Article

Susan Morris

(b Cologne, 1731; d Oxford, Dec 12, 1812).

English painter and printmaker of German birth. The son of a watchmaker, he moved to England c. 1754 and taught music and drawing in London, Lewes and Bristol before settling in Oxford as a drawing-master and leader of the band at the city’s Music Room. In 1763 he published 12 etchings of views near Oxford; further sets of etchings followed in 1771 and 1772. His only Royal Academy exhibit was a watercolour landscape, shown in 1773 when he was listed as an honorary exhibitor. There is no evidence that he sold his work. Nearly 500 drawings by Malchair are in the Ashmolean Museum, Oxford; these include unpretentious cottage subjects and panoramic views of the city (e.g. Oxford in Flood Time, from Shotover Hill, 1791) characterized by an atmospheric haziness achieved through blurred pencil lines and grey or pastel wash. Visits to north Wales in 1789, 1791 and 1795 encouraged him to use bolder grey washes, strong pencil lines and vertiginous mountain compositions as, for example, in ...

Article

French, 18th century, male.

Born 1699, in Mazan; died 15 February 1769, in Paris.

Draughtsman, designer of ornamental architectural features.

Alexis Peyrotte designed furniture for the king, working at Fontainebleau, Versailles and Choisy. His son, Augustin Laurent Peyrotte, was a painter of ornamental work in Avignon....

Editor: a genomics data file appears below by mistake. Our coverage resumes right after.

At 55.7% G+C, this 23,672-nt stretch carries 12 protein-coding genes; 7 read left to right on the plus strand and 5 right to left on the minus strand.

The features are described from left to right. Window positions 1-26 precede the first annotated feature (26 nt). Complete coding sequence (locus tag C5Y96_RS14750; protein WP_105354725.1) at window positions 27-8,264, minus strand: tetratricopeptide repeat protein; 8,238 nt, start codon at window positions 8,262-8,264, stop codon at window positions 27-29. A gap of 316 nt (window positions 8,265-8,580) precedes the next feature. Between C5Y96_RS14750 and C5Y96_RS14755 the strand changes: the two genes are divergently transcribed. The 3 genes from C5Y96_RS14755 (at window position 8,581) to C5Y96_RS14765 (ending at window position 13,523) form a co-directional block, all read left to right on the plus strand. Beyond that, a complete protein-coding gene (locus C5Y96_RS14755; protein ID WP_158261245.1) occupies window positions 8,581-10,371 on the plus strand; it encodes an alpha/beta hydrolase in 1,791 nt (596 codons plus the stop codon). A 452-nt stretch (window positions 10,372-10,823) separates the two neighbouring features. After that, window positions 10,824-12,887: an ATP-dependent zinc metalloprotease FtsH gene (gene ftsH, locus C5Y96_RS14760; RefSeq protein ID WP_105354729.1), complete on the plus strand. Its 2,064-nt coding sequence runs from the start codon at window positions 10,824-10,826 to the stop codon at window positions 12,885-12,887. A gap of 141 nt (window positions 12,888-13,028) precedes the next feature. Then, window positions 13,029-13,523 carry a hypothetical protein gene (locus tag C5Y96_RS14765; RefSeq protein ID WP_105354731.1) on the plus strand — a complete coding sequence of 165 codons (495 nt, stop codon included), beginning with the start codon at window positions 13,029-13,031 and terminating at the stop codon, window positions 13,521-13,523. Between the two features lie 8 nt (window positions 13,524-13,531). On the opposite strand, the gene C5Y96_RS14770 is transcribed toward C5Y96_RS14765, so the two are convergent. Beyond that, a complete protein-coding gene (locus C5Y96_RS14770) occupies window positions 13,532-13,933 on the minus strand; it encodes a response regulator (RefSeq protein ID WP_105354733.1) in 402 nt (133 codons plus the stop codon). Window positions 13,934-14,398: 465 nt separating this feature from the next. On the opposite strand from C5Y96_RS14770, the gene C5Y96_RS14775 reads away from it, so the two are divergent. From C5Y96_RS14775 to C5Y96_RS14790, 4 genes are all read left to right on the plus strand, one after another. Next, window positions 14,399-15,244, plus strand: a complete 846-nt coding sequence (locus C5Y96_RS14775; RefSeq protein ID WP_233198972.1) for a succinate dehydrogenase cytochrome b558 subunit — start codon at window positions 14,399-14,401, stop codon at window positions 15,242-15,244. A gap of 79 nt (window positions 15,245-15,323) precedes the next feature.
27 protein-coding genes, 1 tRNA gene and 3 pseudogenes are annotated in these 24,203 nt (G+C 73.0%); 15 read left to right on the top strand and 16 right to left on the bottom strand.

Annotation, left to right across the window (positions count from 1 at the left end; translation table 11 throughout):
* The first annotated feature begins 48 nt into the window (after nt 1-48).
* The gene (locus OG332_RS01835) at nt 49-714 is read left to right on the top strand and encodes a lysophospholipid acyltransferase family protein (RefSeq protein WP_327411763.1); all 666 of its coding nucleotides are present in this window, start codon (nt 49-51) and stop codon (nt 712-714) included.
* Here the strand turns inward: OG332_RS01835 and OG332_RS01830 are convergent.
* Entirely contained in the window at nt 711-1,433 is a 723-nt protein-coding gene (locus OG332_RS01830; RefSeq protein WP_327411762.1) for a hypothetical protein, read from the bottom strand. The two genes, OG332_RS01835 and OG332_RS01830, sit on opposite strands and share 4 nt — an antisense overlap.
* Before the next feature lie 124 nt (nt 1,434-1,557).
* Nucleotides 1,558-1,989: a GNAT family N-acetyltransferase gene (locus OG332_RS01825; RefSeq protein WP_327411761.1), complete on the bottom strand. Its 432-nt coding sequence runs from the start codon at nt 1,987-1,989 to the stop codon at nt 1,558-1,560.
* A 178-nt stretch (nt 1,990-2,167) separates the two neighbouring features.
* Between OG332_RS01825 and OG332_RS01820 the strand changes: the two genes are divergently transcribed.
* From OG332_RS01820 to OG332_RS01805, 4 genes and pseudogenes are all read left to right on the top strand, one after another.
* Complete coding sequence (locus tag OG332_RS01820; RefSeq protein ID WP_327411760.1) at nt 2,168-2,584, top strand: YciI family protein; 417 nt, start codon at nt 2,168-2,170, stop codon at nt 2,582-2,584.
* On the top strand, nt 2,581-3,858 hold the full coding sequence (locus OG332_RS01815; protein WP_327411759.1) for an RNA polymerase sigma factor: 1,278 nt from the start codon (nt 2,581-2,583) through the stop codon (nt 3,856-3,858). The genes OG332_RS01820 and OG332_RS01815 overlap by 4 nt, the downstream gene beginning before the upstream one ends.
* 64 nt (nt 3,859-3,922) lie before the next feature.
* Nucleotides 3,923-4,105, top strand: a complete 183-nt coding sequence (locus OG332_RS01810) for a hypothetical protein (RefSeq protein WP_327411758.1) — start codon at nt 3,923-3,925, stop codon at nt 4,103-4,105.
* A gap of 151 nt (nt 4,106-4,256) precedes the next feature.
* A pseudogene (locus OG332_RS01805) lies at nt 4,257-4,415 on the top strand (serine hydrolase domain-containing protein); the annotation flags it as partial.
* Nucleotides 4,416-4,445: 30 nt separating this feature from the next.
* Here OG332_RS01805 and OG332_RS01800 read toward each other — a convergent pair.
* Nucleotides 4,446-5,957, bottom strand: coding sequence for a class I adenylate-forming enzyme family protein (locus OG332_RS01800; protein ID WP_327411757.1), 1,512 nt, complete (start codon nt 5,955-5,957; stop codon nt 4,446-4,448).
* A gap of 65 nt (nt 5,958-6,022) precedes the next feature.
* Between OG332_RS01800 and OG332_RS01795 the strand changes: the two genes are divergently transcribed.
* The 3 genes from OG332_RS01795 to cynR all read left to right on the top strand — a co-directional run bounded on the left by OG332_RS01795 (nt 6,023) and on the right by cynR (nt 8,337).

Article

Gordon Campbell

Article

Nancy Halverson Schless

(b Philadelphia, PA, 1788; d Nashville, TN, April 6, 1854).

American architect, engineer and painter. Among the first generation of native-born architects, he was an influential designer in the Greek Revival style. Over a period of almost 50 years he executed more than 70 commissions, many of them in Philadelphia. His last major building was the Tennessee State Capitol in Nashville, built from 1845.

Through his father, a master carpenter who had worked on Latrobe’s Bank of Pennsylvania, Strickland was apprenticed to Benjamin Henry Latrobe in 1803, remaining in his office for about four years. During his apprenticeship he studied Latrobe’s folios of Greek antiquities, including James Stuart’s and Nicholas Revett’s Antiquities of Athens, 4 vols (1762–1816), as well as publications by the Society of Dilettanti. By 1807 he was in New York with his father, working as a painter of stage scenery. The following year he returned to Philadelphia, where he received his first major commission: a design for the city’s Masonic Hall (...

Article

French, 17th – 18th century, male.

Born before 1680; died 1732.

Painter, decorative designer. Decorative motifs (chinoiseries). Stage sets, designs for tapestries, furniture.

Little is known of his early training. About 1710 he was working for the Académie Royale de Musique and painting designs for scenery for the Paris Opera. In ...

Article

Swedish, 18th – 19th century, male.

Born 9 September 1759, in Rättvik; died 29 September 1833, in Hedesunda.

Painter, designer. Genre scenes, rustic scenes. Murals, furniture.

Hans Wikström was the most famous painter of farm scenes in the Gästrikland region. The museum in Stockholm contains several decorations by him for furniture and frescoes intended for farms....